⋄ Epsilon-Near-Zero Enhancement of Nonlinear Responses from Intersubband Transitions in the Mid-Infrared
Geoffrey Barbet, Bo Qiang, Yuhao Jin, Tingting Wu, Patrice Genevet, Qijie Wang, Yu Luo
⋄ Uniform Huygens metasurfaces with postfabrication phase pattern recording functionality
E Mikheeva, R Colom, P. Genevet, F Bedu, I Ozerov, S Khadir, G Baffou, R Abdeddaim, S Enoch, and J Lumeau
⋄ Crossing of the branch cut: the topological origin of a universal 2π-phase retardation in non-Hermitian metasurfaces
R Colom, E Mikheeva, K Achouri, J Zuniga-Perez, N Bonod, O JF Martin, S Burger, and P Genevet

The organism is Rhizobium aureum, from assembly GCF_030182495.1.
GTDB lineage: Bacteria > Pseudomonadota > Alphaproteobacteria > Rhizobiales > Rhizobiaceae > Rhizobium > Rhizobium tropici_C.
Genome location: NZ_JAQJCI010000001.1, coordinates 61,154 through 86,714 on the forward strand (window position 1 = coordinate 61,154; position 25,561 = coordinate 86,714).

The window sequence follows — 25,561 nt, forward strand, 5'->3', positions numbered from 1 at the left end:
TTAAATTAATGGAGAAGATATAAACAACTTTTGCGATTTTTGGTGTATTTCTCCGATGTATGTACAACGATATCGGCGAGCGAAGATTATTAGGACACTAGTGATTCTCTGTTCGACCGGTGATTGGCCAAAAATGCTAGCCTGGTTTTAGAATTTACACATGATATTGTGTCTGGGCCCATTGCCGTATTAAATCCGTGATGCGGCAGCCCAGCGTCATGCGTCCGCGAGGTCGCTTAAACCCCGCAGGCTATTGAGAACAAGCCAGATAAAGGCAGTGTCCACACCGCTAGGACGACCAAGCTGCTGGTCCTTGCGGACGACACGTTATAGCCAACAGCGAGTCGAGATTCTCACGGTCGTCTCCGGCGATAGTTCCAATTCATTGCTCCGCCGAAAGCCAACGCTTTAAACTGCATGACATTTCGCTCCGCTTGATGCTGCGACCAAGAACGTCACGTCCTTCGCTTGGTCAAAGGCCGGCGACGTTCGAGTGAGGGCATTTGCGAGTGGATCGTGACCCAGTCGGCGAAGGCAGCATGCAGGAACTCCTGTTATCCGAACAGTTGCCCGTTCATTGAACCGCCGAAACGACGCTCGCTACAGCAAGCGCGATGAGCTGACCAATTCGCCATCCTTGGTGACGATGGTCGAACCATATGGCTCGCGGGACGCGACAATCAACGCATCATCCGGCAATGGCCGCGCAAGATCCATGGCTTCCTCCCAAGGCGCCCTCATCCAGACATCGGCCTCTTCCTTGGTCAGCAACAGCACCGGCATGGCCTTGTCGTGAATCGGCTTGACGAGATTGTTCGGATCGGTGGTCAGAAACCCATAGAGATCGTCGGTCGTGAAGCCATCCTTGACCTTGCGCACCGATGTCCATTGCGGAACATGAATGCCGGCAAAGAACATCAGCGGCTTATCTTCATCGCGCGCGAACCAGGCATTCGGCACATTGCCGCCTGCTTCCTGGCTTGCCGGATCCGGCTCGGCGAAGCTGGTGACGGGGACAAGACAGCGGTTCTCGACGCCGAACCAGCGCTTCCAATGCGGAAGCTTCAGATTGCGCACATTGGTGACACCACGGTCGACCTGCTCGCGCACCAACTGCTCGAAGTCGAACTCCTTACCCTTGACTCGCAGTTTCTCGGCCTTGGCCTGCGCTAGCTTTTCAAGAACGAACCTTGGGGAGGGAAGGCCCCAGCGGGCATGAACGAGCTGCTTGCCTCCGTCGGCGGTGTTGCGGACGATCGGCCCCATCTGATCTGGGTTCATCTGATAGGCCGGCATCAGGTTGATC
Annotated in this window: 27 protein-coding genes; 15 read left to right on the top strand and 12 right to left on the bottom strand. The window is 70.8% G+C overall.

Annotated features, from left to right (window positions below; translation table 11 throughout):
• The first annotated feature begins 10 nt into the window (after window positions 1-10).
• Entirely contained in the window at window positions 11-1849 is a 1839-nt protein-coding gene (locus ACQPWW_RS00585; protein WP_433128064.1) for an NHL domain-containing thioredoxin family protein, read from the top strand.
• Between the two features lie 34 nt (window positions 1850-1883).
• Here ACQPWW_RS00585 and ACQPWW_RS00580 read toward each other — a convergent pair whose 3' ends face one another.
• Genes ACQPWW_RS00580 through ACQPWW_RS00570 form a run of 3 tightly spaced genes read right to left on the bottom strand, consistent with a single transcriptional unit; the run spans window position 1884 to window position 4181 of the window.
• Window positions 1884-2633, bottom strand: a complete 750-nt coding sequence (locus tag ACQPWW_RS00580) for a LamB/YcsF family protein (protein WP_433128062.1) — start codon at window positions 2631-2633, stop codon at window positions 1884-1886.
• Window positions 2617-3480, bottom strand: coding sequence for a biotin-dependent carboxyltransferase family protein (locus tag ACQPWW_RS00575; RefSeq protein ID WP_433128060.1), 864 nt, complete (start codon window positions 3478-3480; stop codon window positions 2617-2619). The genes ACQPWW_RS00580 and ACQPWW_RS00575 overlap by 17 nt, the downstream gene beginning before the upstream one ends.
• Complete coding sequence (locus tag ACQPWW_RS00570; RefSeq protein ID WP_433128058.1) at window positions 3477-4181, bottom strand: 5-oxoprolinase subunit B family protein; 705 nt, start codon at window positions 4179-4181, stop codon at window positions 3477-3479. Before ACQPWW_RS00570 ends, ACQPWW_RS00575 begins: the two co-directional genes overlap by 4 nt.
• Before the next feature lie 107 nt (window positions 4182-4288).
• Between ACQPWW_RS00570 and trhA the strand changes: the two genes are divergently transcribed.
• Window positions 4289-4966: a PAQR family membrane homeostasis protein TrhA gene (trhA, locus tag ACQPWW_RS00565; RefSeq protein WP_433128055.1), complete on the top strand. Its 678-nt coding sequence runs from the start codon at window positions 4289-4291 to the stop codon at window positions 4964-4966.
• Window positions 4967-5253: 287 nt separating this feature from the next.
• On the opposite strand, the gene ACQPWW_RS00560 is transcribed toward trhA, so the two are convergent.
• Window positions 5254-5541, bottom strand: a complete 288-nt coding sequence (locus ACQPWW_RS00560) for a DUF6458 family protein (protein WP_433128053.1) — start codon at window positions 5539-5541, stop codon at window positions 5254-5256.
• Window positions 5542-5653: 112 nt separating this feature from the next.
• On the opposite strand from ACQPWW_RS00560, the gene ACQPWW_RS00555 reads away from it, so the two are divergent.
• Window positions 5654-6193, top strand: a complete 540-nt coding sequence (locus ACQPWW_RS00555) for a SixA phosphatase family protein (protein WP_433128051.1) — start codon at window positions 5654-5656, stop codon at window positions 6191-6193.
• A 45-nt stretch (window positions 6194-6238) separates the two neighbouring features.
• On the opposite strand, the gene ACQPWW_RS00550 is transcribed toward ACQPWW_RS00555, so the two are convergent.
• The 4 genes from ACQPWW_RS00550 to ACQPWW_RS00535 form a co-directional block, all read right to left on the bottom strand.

While the operation of most conventional optical devices has hitherto been based on modifying the phase, amplitude or polarization of the wavefront of light during propagation (ΔΦ=2Π/λ ηι where λ is the wavelength of light, η l’the refractive index and ι the thickness of the medium) new components now make it possible to control the wavefront using a thick optical interface extremely thin ("flat optics"). These new components come from an assembly of nano-scale diffusers or optical resonators - all positioned at subwavelength distances to each other - in a suitable pattern. These new interfaces are similar to planar networks of artificial atoms with optical responses that do not exist in nature. At CRHEA, we study, manufacture and characterize these new interfaces with specialized electromagnetic properties, both theoretically and with a view to specific applications that aim to integrate them with large gap semiconductors. This research, which is entirely funded by a European project of the European Research Council named FLATLIGHT no. 639109, will allow us to create new ultra-thin optoelectronic components in visible wavelengths.